EnvIO Networks Inc., a Waltham, Mass.-based developer of wireless messaging and content management technologies, has raised $10 million in Series B funding, according to a regulatory filing. Return backers include Matrix Partners and North Bridge Venture Partners. www.envionetworks.com
Azuki Systems (fka: peermeta), an Acton, Mass.-based mobile software startup, has raised $6.1 million in Series A funding, according to a regulatory filing. Backers include Kepha Partners and Sigma Partners. The round had been previously disclosed without a dollar amount. www.peermeta.com
Xtract, a Helsinki-based provider of social advertising intelligence, has raised €3.5 million in VC funding. Creandum led the round, and was joined by return backer Eqvitec.
Laser Light Engines Inc., a Stratham, N.H.-based developer of an “innovative digital light source to upgrade the future cinema experience,” has raised $5 million in Series A funding, according to a regulatory filing. Backers include Braemar Energy Ventures and Harris & Harris Group. www.laserlightengines.com
Zmags, a Copenhagen-based provider of online publication solutions, has raised $4.2 million in Series B funding from OpenView Venture Partners. It had previously raised $2.6 million from NorthCap Partners.
Correction: SkyFire (fka DVC Labs), a San Jose, Calif.-based developer of mobile Web browsers, raised $13 million in Series B funding. Yesterday’s issue incorrectly put the round at $15 million.
Bain Capital has completed its take-private buyout of Bright Horizons Family Solutions Inc. (Nasdaq: BFAM), a provider of employer-sponsored child care, early education and work/life solutions. The total deal was valued at $1.3 billion, with Bright Horizons stockholders receiving $48.25 per share in cash. Goldman Sachs provided debt financing, while Goldman and Evercore Group advised Bright horizons on the deal. www.brighthorizons.com
Barilla, the Italian food company, described as “groundless” newspaper reports that its family owners are considering a 30% sale to The Blackstone Group or other outside investor.
Clear Channel Communications said that its $17.9 billion buyout is now fully funded, and is expected to close by the end of Q3.
Laud Collier & Co. has acquired Tread Corp., a manufacturer of bulk handling and processing equipment for the explosives industry. PNC Business Credit provided debt, while junior capital came from Gladstone Investment Corp. and Argosy Investment Partners. Ewing Bemiss & Co. advised Tread on the deal. No financial terms were disclosed.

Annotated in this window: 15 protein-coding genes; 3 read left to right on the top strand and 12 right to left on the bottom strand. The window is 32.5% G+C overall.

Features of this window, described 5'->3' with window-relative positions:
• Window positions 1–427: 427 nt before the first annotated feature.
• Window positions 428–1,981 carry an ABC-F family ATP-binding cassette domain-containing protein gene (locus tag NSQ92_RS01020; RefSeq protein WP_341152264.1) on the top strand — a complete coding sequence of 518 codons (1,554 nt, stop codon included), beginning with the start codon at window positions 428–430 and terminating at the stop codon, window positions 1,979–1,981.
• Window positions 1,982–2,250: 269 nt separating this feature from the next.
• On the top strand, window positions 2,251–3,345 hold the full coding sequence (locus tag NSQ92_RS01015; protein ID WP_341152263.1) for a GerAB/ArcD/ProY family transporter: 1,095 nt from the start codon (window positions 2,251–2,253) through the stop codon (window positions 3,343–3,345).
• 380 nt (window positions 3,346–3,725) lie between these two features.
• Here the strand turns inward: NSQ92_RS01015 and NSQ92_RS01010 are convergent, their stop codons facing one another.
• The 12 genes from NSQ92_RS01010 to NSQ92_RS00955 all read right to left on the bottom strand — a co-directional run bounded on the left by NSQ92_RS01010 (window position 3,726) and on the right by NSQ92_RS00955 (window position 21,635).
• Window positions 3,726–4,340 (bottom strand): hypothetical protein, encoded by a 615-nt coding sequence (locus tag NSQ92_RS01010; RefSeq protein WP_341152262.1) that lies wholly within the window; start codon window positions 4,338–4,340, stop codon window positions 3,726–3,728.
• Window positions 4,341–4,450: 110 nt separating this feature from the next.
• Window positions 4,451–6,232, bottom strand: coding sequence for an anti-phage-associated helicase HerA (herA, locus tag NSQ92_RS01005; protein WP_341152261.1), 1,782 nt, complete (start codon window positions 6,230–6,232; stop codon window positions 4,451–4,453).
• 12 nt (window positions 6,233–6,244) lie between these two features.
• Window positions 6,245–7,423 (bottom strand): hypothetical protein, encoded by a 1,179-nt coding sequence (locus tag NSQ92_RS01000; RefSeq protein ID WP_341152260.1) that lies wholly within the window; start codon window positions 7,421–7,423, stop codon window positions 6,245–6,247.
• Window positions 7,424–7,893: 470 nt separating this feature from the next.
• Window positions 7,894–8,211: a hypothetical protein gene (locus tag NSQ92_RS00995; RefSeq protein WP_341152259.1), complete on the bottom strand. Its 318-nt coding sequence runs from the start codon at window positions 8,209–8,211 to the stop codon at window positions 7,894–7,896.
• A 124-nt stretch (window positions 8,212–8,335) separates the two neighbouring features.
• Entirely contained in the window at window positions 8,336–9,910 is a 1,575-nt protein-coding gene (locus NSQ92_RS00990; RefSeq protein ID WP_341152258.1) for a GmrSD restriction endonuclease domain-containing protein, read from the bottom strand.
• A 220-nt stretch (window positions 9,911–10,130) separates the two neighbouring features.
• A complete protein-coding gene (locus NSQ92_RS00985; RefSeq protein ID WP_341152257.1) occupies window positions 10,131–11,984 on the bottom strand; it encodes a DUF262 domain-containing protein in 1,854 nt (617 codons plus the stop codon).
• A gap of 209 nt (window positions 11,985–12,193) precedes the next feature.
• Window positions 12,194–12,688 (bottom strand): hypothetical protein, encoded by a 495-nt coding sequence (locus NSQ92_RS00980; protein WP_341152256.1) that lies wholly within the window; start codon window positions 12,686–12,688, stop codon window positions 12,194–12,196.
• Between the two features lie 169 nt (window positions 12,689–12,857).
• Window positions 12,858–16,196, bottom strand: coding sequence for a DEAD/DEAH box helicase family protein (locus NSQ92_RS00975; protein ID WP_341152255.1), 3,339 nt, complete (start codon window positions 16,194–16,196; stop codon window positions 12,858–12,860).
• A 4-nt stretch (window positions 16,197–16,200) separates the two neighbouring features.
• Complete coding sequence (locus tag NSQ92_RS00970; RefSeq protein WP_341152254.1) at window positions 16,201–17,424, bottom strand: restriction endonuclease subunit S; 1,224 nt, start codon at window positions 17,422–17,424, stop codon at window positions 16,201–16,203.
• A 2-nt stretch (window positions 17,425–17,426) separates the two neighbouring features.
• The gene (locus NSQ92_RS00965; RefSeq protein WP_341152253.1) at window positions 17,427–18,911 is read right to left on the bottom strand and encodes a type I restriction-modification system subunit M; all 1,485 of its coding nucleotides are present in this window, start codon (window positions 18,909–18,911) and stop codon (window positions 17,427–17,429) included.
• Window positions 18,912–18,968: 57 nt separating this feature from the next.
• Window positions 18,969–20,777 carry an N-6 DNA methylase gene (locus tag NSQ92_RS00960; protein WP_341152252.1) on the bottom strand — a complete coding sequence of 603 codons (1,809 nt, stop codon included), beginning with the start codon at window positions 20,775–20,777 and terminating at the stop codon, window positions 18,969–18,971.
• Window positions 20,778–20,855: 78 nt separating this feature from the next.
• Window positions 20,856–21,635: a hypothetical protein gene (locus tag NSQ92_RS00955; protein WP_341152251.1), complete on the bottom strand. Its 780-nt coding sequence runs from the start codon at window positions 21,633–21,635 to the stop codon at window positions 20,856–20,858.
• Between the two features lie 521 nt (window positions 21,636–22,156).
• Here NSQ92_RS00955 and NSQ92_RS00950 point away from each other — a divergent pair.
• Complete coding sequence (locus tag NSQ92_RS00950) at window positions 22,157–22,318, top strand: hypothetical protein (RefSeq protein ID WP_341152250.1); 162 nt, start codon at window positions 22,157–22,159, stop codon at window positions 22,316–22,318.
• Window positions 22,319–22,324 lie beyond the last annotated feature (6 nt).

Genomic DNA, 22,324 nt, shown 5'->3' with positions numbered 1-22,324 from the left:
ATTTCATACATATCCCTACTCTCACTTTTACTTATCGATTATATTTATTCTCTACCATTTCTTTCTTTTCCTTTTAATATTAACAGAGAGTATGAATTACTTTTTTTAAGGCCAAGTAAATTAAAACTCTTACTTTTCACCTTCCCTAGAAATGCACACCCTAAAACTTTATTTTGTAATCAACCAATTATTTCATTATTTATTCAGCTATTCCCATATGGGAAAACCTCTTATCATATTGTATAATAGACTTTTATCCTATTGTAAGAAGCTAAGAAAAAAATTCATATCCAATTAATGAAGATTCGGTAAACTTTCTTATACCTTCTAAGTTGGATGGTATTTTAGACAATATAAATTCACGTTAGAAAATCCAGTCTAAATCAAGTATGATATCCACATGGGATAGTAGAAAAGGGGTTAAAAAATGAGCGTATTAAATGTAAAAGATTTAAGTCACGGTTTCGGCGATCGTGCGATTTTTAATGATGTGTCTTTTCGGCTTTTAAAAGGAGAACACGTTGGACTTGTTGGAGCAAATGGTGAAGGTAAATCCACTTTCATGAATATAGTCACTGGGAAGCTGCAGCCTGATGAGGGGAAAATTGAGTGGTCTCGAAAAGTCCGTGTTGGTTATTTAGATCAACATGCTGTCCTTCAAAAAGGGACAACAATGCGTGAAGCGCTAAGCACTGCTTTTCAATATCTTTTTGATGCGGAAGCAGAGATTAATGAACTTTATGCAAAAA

Ripplewood Holdings may raise $1.5 billion to launch a bond insurer to compete with such incumbents as Ambac Financial Group and MBIA, according to The New York Post.
Riverside Partners has acquired Innovative Product Achievements, a designer and manufacturer of automated surgical scrub and linen distribution systems for hospitals and ambulatory surgery centers. No financial terms were disclosed.
Six private equity firms have expressed interest in acquiring Italian fashion house Roberto Cavalli, and will be told next week if the process will go forward. The firms are Candover, Carlyle Group, Cinven, CVC Capital Partners, Doughty Hanson and TPG Capital.
PNA Group Holding Corp., an Atlanta-based steel processor and distributor, has raised its IPO target from $175 million to $200 million. It has not detailed how many shares it plans to sell, or at what price. PNA expects to to trade on the NYSE under ticker symbol PNA, with Citi and UBS serving as co-lead underwriters. It was acquired in 2006 by Platinum Equity, and originally filed for its IPO over one year ago. www.pnagroupinc.com
VMWare Inc. (NYSE: VMW) has agreed to acquire B-hive Networks Inc., a San Mateo, Calif.-based maker of application performance management software. No financial terms were disclosed. B-hive raised a $7 million Series A round in mid-2006, co-led by Index Ventures and Venrock.
Oncogenex Technologies Inc., a Vancouver-based drug company focused on cancer therapeutics, is going public via a reverse merger with Sonus Pharmaceuticals Inc. (Nasdaq: SNUS). OncoGenex backers will receive 37 million Sonus shares, which were valued at around $10.4 million after Sonus shares slumped down to just $0.28 on the merger news. They also could receive another 25 million shares based on certain milestone earnouts. Oncogenex has raised VC funding from such firms as Ventures West, BDC Venture Capital, GrowthWorks, HIG Capital and Milestone Medica Corp. It had once planned to go public on its own, but canceled the offering in March 2007 due to “market conditions.”
SezWho, a Los Altos, Calif.-based provider of ratings and reputation services for online communities, has acquired Tejit, a provider of semantic intelligence solutions. No financial terms were disclosed. SezWho last year raised $1 million in first-round funding from KPG Ventures.
Summit Energy Services Inc., a Louisville, Ky.-based provider of energy management services, has acquired Siemat Energy, a Belgium-based company with around 130 industrial and commercial clients in Europe. No financial terms were disclosed. Summit Energy last year raised $82.5 million in a common stock round led by Weston Predisio.
Firms & Funds
Headway Capital Partners has acquired shareholding positions in six companies from Viveris Management. No financial terms were disclosed. The companies are Trophos, Ipsogen, Maxmat, Certeurope, Travelsoft and Pytheas. Viveris will continue to manage some of the investments on Headway’s behalf, while others will be managed by LC Capital. www.headwaycap.com
Morgan Stanley has agreed to buy a 40% stake in Chinese wealth management company Jutian Fund Management Co., although the detail still requires regulatory approvals.
Onex Corp. is raising upwards of US $4.5 billion for its third private equity fund, according to a regulatory filing.The Toronto-based companyalready has secured over $2.4 billion, and is using Credit Suisse as a placement agent. The fund is called Onex Partners III. www.onex.com
Rakesh Gangwal has joined Teachers’ Private Capital as a senior advisor. He is the former president and CEO of U.S. Airways, and also served as chairman, president and CEO of Worldspan Technologies Inc.
Raymond Land has resigned as senior vice president and CFO of Safeguard Scientifics (NYSE: SFE), in order to become CFO of Safeguard partner company Clarient (Nasdaq: CLRT). He will be succeeded at Safeguard by Stephen Zarrilli, who served as the company’s acting CFO between December 2006 and June 2007.